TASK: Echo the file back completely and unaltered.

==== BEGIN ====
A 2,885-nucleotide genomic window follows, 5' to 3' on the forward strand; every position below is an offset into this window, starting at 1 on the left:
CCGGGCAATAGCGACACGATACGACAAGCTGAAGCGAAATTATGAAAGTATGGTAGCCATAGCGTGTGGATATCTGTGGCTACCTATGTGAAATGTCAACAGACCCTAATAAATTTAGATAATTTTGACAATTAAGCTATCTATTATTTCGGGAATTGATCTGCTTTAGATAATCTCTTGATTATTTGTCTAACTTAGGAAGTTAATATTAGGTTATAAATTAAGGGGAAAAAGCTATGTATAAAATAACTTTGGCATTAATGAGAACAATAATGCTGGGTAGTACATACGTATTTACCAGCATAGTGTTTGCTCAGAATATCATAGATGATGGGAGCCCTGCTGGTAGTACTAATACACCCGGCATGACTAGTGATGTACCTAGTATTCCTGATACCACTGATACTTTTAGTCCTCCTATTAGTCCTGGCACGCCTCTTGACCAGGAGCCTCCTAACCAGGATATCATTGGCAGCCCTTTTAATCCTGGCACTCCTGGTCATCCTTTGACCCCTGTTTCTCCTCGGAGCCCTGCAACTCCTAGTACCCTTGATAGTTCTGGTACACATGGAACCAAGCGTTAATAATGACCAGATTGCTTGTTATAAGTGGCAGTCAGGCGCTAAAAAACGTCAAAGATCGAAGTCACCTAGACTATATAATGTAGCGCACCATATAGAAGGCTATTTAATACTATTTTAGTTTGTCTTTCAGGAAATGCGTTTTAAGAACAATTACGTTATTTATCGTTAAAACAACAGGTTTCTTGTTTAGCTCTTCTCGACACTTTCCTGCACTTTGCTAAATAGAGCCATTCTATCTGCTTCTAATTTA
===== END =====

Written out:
A 2,885-nucleotide genomic window follows, 5' to 3' on the forward strand; every position below is an offset into this window, starting at 1 on the left:
CCGGGCAATAGCGACACGATACGACAAGCTGAAGCGAAATTATGAAAGTATGGTAGCCATAGCGTGTGGATATCTGTGGCTACCTATGTGAAATGTCAACAGACCCTAATAAATTTAGATAATTTTGACAATTAAGCTATCTATTATTTCGGGAATTGATCTGCTTTAGATAATCTCTTGATTATTTGTCTAACTTAGGAAGTTAATATTAGGTTATAAATTAAGGGGAAAAAGCTATGTATAAAATAACTTTGGCATTAATGAGAACAATAATGCTGGGTAGTACATACGTATTTACCAGCATAGTGTTTGCTCAGAATATCATAGATGATGGGAGCCCTGCTGGTAGTACTAATACACCCGGCATGACTAGTGATGTACCTAGTATTCCTGATACCACTGATACTTTTAGTCCTCCTATTAGTCCTGGCACGCCTCTTGACCAGGAGCCTCCTAACCAGGATATCATTGGCAGCCCTTTTAATCCTGGCACTCCTGGTCATCCTTTGACCCCTGTTTCTCCTCGGAGCCCTGCAACTCCTAGTACCCTTGATAGTTCTGGTACACATGGAACCAAGCGTTAATAATGACCAGATTGCTTGTTATAAGTGGCAGTCAGGCGCTAAAAAACGTCAAAGATCGAAGTCACCTAGACTATATAATGTAGCGCACCATATAGAAGGCTATTTAATACTATTTTAGTTTGTCTTTCAGGAAATGCGTTTTAAGAACAATTACGTTATTTATCGTTAAAACAACAGGTTTCTTGTTTAGCTCTTCTCGACACTTTCCTGCACTTTGCTAAATAGAGCCATTCTATCTGCTTCTAATTTA